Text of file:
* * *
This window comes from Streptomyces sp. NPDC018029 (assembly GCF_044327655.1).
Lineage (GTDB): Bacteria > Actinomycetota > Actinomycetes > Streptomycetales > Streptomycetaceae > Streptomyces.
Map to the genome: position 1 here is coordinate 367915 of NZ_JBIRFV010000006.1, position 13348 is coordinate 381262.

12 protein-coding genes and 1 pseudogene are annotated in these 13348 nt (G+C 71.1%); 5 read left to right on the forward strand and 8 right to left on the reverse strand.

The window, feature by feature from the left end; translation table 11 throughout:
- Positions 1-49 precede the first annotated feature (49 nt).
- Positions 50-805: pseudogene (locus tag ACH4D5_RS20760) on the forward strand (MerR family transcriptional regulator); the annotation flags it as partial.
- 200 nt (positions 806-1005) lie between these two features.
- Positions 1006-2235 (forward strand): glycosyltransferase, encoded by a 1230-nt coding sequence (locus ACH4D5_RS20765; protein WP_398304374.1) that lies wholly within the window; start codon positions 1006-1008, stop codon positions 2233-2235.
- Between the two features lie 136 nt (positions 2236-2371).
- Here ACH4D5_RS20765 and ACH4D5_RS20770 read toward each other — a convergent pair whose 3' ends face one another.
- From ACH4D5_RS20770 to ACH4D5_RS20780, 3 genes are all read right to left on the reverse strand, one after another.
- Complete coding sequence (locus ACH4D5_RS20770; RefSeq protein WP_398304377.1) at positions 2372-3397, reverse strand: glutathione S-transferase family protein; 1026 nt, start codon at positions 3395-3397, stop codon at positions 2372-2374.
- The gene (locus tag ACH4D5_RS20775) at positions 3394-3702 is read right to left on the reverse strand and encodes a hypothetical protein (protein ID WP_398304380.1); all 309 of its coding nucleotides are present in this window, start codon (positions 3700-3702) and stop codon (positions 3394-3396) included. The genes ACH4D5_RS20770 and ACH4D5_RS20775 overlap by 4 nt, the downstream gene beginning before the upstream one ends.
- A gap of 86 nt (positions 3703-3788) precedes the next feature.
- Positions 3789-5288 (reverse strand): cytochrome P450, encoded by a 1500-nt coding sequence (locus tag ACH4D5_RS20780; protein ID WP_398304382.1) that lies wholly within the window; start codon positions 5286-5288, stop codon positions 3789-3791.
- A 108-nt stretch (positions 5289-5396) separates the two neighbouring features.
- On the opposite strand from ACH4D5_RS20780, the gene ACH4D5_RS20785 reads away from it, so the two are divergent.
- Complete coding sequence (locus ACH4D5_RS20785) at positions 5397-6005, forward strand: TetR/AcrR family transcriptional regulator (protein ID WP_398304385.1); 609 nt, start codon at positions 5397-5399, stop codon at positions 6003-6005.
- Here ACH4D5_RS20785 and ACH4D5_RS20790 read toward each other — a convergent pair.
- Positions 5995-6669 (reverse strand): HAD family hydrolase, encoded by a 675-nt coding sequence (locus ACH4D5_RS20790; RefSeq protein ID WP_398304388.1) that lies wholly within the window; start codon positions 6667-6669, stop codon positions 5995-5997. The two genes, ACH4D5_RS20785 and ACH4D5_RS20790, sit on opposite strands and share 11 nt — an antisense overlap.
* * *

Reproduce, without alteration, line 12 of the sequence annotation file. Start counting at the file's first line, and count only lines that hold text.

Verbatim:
- From ACH4D5_RS20770 to ACH4D5_RS20780, 3 genes are all read right to left on the reverse strand, one after another.